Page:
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Another Intriguing Losey, Pinter, Bogarde Collaboration
on 28 August 2015
Four years after the trio’s brilliant The Servant, director Joseph Losey, screenwriter Harold Pinter and actor (one of Britain’s finest) Dirk Bogarde brought us this intriguing 1967 take on human relationships – as experienced in the rarefied air of 1960s Oxford academia. Once again, the partnering of Losey and Pinter gives us a uniquely stylish – but, for me, less successful than the earlier film – slice of cinema, filled with visual delights and much verbal sparring in their attempt to dissect (and satirise) the film’s themes of open, dysfunctional relationships, ageing, identity, fidelity, fame, social mores and rituals. Bogarde turns in another outstanding performance here as the hesitant, disaffected family man and don, Stephen, part of another trio in Losey’s film – this time of besotted would-be paramours of Jacqueline Sassard’s incongruously glamorous student (and 'Austrian princess’), Anna.
Losey (and Pinter’s) film is certainly unconventional – full of flashbacks, a random sense of time and the blurring of dreams and reality (the latter during an inventive sequence between Stephen and – appropriately enough – the star of Resnais’ Last Year At Marienbad, Delphine Seyrig’s 'Provost’s daughter’, Francesca). Accident is also visually highly creative – courtesy of Gerry Fisher’s cinematography – with some impressive framing, extended takes, camera angles and numerous memorable sequences (good examples being the film’s eponymous opening and that which cuts between shots of gargoyles as a clock strikes). The film’s unconventionality – redolent of some European cinema of the period, particularly Antonioni – also manifests itself via long, static camera shots, idiosyncratic dialogue, offbeat humour, oblique plot points and eccentric characters with unexplained motivations.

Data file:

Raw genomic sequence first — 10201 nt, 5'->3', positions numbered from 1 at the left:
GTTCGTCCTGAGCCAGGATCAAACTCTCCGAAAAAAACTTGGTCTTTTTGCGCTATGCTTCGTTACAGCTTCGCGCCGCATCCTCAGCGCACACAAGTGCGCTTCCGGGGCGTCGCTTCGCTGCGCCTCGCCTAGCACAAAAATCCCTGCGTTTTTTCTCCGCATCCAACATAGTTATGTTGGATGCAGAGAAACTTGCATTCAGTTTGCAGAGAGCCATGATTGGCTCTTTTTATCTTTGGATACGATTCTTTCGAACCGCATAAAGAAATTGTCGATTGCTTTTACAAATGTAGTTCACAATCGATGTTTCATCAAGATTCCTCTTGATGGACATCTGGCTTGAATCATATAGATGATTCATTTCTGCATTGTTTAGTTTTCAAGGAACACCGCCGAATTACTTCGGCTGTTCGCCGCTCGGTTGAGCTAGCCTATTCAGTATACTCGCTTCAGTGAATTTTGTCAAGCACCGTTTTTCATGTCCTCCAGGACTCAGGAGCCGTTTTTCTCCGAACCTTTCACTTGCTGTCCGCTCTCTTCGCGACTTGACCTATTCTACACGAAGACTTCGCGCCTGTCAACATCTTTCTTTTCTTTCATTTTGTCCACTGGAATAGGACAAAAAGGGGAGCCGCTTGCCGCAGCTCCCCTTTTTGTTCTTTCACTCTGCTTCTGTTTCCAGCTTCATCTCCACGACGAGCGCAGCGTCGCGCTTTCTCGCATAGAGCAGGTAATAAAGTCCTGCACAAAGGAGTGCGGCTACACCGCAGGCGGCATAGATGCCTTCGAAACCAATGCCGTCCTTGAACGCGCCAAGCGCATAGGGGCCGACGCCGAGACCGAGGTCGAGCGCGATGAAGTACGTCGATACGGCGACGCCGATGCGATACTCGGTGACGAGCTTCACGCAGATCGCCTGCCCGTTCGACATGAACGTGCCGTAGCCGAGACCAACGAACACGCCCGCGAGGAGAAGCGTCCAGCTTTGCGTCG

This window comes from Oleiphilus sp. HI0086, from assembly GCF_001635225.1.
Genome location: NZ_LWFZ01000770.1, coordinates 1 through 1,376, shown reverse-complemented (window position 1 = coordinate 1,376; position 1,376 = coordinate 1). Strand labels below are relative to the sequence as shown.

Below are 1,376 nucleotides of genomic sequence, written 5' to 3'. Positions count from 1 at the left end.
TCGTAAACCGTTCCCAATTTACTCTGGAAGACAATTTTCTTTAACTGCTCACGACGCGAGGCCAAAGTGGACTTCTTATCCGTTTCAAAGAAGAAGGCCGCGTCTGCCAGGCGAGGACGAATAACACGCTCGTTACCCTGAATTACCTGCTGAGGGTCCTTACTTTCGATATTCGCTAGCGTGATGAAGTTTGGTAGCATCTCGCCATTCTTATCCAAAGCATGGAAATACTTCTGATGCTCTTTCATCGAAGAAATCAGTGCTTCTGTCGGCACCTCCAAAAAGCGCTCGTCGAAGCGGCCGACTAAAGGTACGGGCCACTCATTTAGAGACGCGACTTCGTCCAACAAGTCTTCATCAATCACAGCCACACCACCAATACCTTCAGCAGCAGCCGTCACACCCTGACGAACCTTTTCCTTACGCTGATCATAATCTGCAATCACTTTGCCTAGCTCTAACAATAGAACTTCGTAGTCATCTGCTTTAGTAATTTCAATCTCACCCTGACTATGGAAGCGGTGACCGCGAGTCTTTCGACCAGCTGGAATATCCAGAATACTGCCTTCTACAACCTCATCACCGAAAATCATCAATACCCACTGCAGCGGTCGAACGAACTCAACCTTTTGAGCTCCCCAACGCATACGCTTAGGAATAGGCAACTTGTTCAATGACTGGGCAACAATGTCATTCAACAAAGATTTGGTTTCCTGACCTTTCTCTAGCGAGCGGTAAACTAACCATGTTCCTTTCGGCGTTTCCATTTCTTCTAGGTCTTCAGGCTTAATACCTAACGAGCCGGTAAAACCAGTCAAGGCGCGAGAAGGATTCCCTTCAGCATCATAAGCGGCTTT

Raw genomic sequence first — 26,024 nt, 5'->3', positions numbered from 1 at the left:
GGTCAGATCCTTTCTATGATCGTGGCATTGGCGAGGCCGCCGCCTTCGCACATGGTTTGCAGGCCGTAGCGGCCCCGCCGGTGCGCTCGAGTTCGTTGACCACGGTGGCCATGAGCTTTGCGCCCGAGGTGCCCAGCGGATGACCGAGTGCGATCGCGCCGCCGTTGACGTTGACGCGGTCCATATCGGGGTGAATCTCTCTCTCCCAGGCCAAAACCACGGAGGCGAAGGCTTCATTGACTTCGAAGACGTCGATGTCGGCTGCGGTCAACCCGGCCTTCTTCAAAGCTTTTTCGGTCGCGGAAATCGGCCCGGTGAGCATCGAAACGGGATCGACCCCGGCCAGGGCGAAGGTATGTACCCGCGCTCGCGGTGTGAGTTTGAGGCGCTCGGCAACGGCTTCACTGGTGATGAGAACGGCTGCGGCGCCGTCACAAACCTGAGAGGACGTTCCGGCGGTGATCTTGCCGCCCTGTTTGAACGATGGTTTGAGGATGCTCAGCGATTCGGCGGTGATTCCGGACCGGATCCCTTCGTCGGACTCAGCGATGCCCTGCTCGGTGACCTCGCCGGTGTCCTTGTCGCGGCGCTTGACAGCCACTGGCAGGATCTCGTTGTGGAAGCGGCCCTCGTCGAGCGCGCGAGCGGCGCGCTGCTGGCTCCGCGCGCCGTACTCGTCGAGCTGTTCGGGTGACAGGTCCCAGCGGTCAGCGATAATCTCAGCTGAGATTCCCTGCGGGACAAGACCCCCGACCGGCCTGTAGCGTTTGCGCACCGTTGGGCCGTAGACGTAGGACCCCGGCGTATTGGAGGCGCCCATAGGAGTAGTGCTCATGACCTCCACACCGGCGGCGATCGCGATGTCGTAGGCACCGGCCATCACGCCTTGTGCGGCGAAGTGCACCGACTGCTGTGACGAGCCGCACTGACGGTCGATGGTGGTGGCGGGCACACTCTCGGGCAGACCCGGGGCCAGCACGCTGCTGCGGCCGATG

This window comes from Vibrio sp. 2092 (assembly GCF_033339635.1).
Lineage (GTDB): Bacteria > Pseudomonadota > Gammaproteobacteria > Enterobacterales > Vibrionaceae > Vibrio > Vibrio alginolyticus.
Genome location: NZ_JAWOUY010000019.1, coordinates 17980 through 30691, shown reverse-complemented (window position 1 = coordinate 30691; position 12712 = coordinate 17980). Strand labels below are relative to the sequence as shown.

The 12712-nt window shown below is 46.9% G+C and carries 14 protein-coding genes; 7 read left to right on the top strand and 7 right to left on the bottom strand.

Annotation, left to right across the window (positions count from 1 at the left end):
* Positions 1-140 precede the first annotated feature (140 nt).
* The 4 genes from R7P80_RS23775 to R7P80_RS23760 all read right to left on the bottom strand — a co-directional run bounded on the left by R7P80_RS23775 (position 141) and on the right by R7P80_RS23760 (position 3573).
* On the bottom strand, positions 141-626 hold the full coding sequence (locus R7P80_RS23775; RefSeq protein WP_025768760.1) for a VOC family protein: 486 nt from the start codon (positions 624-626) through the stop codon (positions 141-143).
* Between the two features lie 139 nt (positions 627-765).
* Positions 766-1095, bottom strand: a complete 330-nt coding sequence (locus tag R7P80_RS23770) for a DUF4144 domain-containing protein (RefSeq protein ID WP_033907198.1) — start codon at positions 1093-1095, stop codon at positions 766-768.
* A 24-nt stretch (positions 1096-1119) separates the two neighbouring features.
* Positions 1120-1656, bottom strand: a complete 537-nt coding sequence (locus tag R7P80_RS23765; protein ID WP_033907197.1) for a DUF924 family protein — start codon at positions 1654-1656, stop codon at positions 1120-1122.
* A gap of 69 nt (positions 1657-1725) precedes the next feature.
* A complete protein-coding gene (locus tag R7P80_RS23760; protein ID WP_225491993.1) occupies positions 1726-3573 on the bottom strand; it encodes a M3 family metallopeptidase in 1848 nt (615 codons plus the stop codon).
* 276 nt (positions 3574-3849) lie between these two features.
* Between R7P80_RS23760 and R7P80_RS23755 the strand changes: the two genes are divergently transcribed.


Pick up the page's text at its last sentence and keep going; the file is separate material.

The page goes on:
Losey’s cast, however, is, almost without exception, excellent. In addition to Bogarde – for me, the film’s 'coherent centre’ – each of Stanley Baker as the disruptive friend to Stephen and 'TV host’, Charley, and Michael York as Anna’s fellow student, William, are impressive (the former particularly, playing a role very much against type). Other impressive supporting turns are delivered by Vivien Merchant as Stephen’s cynical wife, Rosalind, and by Alexander Knox as the University Provost. For me, the only weak-point is Sassard’s performance as Anna – admittedly more of a 'female cypher’ for her trio of admirers, rather than a fully-developed character – though the actress does improve somewhat as the film progresses.
Other films that Accident calls to my mind, for various reasons, partly due to the 60s milieu, are Antonioni’s Blow-up, Cammell/Roeg’s Performance, Skolimowski’s Deep End and Anderson’s If…. I’m not that surprised that, upon Accident’s release, audiences apparently didn’t 'get’ the film and, whilst (for me, at least) the film is not without its flaws, it is worth persevering with and benefits from repeat viewings.
The Studiocanal remastered DVD also has over an hour’s worth of interesting extras (an interview with Losey and Pinter plus various critics).